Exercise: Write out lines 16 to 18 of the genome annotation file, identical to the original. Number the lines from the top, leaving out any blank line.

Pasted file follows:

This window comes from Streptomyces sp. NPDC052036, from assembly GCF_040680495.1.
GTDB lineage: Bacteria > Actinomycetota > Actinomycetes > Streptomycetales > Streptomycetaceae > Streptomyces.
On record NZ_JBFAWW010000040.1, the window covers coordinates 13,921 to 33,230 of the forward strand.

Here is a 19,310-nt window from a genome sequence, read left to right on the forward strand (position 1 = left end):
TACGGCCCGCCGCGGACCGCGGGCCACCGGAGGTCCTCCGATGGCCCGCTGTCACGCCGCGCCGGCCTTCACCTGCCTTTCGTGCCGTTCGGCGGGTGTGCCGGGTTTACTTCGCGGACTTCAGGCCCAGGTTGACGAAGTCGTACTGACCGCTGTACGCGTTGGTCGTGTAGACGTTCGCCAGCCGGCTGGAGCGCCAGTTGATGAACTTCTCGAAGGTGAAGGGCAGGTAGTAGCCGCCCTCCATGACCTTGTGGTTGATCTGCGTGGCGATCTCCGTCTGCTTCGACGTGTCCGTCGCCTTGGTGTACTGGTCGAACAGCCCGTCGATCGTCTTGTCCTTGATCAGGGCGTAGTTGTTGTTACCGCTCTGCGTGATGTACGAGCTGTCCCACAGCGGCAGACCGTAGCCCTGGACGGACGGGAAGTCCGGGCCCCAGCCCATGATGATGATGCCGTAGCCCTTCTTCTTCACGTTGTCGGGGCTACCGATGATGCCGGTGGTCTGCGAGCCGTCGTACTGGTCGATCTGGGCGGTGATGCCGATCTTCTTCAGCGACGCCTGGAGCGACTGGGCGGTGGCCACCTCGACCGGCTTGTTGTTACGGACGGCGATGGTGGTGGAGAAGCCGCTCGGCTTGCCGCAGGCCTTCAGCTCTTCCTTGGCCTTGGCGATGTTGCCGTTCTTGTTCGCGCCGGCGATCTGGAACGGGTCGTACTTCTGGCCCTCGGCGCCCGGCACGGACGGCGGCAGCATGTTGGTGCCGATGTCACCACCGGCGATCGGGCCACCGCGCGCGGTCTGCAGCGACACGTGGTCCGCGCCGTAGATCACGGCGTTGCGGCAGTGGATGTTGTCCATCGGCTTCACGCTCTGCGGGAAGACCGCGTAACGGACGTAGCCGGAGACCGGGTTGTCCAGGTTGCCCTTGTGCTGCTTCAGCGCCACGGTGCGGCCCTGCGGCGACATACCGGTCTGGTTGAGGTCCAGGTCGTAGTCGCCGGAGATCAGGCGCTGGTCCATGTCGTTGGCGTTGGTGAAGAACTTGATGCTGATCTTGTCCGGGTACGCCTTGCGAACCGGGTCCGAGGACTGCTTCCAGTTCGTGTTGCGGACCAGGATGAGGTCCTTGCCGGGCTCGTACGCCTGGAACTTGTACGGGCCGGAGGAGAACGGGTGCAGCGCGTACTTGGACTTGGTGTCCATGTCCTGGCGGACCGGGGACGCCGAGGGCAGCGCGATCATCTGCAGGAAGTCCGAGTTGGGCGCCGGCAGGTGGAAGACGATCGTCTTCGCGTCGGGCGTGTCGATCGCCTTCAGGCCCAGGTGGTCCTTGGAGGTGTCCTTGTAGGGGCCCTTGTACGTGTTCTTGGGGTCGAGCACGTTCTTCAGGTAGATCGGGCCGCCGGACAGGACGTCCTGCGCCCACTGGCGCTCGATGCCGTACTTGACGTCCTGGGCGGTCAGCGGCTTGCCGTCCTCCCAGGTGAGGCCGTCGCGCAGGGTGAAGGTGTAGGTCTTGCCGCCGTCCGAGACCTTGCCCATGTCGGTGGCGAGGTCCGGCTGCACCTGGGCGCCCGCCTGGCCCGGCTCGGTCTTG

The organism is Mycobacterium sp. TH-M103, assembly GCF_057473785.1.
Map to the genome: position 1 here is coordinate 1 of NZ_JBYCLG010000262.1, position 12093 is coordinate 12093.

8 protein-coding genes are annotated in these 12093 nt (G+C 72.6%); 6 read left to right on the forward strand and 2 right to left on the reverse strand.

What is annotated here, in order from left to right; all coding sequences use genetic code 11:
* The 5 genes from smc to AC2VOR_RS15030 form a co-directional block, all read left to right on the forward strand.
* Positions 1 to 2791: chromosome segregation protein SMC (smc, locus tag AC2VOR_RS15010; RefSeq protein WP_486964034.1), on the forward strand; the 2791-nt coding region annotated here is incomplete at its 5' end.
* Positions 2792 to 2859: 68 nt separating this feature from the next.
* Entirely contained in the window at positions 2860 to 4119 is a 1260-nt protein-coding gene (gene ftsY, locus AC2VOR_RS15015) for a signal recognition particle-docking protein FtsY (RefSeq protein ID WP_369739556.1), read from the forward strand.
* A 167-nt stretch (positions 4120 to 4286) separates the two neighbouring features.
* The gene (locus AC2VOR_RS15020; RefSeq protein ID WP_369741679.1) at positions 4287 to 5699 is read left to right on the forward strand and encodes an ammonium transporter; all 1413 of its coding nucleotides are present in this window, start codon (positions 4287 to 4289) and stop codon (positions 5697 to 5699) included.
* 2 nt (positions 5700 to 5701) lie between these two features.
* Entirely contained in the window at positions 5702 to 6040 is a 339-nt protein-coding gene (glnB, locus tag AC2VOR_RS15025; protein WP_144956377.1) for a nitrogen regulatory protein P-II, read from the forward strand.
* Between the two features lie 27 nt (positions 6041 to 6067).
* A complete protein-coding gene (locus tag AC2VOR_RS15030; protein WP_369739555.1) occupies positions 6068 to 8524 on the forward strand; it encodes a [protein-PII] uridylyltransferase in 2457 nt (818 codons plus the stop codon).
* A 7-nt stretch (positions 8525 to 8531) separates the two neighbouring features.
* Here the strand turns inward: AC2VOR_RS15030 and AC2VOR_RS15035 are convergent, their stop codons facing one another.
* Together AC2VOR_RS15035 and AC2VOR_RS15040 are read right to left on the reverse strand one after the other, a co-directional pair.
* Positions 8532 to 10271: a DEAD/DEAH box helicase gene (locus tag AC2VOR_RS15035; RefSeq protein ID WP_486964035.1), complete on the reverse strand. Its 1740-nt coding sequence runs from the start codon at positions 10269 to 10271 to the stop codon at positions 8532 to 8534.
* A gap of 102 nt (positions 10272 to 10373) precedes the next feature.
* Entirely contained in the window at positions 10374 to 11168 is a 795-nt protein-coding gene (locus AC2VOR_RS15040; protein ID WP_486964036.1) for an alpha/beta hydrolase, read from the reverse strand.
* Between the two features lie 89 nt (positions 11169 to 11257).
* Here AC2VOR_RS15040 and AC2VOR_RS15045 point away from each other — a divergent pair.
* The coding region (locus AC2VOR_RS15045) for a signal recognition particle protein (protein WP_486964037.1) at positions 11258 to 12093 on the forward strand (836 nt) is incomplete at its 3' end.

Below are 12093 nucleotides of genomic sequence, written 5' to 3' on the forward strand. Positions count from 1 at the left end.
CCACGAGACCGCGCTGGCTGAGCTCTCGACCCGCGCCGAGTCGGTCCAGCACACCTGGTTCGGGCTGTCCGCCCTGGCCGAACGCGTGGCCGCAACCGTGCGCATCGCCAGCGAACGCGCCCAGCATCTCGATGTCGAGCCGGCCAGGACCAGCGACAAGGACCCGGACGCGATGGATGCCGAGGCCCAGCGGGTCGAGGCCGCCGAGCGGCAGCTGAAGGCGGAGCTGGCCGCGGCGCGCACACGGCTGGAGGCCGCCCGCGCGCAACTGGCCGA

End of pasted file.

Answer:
* 2 nt (positions 5700 to 5701) lie between these two features.
* Entirely contained in the window at positions 5702 to 6040 is a 339-nt protein-coding gene (glnB, locus tag AC2VOR_RS15025; protein WP_144956377.1) for a nitrogen regulatory protein P-II, read from the forward strand.
* Between the two features lie 27 nt (positions 6041 to 6067).